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USCGC JUNIPER (WLB 201) Welcome Aboard

USCGC JUNIPER (WLB-201) 

Tending Da Kine With Aloha

 

Image of CGC Walnut's Seal 

Welcome Aboard

Photo of CGC Walnut and the SunsetHomeported in Honolulu on the island of Oahu, CGC JUNIPER is a 225-foot multi-mission sea going buoy tender whose missions include aids to navigation, maritime law enforcement, marine environmental protection, homeland defense, military readiness, and search and rescue. Our primary area of responsibility includes buoys off of all of the major Hawaiian Islands – we work each of the islands on a regular basis – and American Samoa, which we work bi-annually. However, Juniper also visits various island nations in the South Pacific. The crew of Juniper is comprised of eight officers and forty enlisted members, including the following rates: BM, MK, EM, DC, ET, HS, YN, FS and SK. Juniper is also one of six cutters Coast Guard wide with a working dive team.

Few ports can match the availability of military facilities in and around Honolulu, the "crossroads of the Pacific.” Juniper moors at Base Honolulu on Sand Island in Honolulu Harbor, and the base has a gym, clinic, exchange, a mobile MWR ticket/rental office (great for outer island tours!) and an all-hands club. Nearby and even closer to Coast Guard housing are Joint Base Hickam and Pearl Harbor that has very extensive facilities. There are also military golf courses, the Army’s Hale Koa Hotel in the heart of Waikiki Beach, and an assortment of morale cabins on both sides of the island.

Hawaii is separated from the mainland by over 2,300 miles, making it the most isolated population center in the world. But don’t let that fool you. As the capital of Hawaii and a city of 378,000 people, Honolulu has all of the amenities of any major metropolis including several malls and most of the stores you’ll find on the mainland. But just minutes from town you’ll find a variety of outstanding hiking trails, beaches for any number of water sports, deep sea sport fishing, a waterslide park, and a great night life in Waikiki. To sample Hawaii’s unique culture, you can check out the historic Bishop Museum or visit the attractions at the Polynesian Cultural Center, including a luau at night. With no ethnic majority, Hawaii is the most diverse state in the U. S. and the islands have developed into a unique mixture of tropical allure and a melting pot of cultures.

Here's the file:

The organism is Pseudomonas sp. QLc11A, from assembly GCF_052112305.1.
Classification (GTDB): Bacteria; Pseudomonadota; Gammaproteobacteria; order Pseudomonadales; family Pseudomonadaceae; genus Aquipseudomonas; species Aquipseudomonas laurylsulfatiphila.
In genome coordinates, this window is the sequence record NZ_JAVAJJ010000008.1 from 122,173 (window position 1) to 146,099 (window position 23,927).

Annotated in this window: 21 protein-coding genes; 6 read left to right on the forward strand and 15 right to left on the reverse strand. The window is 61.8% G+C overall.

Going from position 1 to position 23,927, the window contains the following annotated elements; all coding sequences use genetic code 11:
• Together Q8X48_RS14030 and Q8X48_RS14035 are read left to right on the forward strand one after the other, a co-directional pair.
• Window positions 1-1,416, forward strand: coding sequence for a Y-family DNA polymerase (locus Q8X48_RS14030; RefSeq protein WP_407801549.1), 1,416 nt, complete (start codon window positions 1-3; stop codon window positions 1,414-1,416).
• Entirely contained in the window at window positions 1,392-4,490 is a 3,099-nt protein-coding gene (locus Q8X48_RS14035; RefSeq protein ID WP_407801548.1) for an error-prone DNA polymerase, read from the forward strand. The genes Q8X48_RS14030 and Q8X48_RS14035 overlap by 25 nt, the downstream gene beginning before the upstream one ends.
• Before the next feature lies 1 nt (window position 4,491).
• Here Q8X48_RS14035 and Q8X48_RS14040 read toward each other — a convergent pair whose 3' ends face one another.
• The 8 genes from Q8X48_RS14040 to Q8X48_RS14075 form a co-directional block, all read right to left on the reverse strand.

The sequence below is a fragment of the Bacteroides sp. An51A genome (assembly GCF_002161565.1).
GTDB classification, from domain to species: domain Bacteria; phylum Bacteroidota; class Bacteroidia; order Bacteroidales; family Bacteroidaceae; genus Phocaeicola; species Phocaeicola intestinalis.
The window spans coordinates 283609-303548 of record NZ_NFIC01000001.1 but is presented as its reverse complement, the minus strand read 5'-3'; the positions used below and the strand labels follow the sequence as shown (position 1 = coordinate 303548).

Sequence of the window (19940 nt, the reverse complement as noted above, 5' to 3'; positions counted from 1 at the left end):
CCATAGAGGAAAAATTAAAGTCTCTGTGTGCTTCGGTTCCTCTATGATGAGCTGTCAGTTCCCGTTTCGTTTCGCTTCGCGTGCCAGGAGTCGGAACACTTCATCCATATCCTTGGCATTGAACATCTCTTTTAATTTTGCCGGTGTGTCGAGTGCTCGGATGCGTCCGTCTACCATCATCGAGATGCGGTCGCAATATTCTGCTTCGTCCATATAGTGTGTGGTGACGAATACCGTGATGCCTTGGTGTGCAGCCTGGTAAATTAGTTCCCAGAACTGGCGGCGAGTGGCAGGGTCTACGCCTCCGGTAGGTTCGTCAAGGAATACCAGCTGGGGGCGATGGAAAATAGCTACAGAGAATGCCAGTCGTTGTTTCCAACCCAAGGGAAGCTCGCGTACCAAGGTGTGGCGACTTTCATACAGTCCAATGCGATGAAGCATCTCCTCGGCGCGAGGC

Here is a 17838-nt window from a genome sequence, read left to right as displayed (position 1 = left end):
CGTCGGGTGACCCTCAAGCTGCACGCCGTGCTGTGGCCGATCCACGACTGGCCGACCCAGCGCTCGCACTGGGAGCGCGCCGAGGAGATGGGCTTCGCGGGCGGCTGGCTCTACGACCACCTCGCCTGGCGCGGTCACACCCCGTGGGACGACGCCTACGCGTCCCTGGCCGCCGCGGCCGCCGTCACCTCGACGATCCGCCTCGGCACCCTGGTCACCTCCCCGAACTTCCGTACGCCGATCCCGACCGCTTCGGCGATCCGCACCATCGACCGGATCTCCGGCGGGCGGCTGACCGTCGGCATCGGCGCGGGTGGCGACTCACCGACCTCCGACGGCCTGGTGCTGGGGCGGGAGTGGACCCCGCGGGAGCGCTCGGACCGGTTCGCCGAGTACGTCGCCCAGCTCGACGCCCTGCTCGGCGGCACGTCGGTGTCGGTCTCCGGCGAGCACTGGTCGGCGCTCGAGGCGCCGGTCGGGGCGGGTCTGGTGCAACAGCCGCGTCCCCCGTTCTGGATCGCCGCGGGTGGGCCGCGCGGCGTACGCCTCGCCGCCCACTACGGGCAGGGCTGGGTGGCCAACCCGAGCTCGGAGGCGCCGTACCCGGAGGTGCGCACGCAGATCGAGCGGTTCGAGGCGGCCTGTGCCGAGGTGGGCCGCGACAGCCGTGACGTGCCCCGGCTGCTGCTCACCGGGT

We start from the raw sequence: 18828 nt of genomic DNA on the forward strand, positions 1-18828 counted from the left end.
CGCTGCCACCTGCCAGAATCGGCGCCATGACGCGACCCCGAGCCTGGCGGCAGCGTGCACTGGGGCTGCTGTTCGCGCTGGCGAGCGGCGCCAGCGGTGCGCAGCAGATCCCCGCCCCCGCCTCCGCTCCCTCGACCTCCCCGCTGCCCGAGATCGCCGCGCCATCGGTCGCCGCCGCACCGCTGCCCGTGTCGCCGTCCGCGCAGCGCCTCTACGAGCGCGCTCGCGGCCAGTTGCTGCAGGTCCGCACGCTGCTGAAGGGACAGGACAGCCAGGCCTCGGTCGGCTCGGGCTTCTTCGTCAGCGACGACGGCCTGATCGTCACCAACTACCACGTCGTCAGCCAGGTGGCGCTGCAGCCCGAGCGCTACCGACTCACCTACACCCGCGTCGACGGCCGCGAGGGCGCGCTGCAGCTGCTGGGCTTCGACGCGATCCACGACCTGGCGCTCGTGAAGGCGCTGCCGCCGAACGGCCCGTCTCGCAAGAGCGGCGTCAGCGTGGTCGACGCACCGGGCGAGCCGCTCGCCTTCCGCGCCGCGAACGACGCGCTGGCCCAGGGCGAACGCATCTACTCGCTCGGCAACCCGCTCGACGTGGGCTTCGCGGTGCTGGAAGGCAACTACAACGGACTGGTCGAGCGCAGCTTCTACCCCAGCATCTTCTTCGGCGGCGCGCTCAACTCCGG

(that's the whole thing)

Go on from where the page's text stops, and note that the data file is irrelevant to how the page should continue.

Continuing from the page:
Another sure cure for “island fever” includes spectator sports and a variety of entertainment. The North Shore is a world renowned pro surfing venue, while Aloha Stadium features the NFL’s annual Pro-Bowl, an annual Christmas Day college football bowl game, and home games of the University of Hawaii Warriors. UH also features a full spectrum of NCAA Div I sports, including their top-ranked men’s and women’s volleyball teams. Other attractions include the Honolulu Symphony and after a short plane trip to Maui, the premier Maui Invitational NCAA basketball tournament.

With all that there is to do in Hawaii coupled with Juniper’s busy op-tempo, you can’t avoid living up to the adage “work hard and play hard.” So if you are due to transfer, you should definitely consider joining Junipers’s crew. 

Area Information

Education

There are a multitude of education opportunities both aboard and ashore, and WALNUT works closely with Base Honolulu in maximizing their availability to our crew. Chaminade University, Hawaii Pacific University and Wayland Baptist University are among a handful of private schools that offer classes to service members.  State schools like University of Hawaii System and several local community colleges offer a variety of degrees featuring flexible class schedules. WALNUT carries a full library of CG end-of-course tests and is a recognized DANTES testing center, offering all CLEP, ACT, SAT and DSST exams.

Weather

Reporting IconWeather is very consistent, with only moderate changes in temperature throughout the year due to the year-round warm sea surface temperatures. The average summer temperature is 85 degrees and in winter 78, with extremes of only 59 and 94. The winter season (November to April) is also windier and a bit wetter. While the overhead sun can be hot, the action of trade winds most always provides a cooling breeze. Severe storms are not a common occurrence.

Reporting In

If the cutter is underway, all members should report in to Base Honolulu’s SPO as soon as possible so that you may begin receiving your entitlements. If it is after hours, you may contact the Base Honolulu OOD at 808-842-2970. All members should report to the cutter in the Tropical Blue (Long) uniform with combo cover or Garrison cap.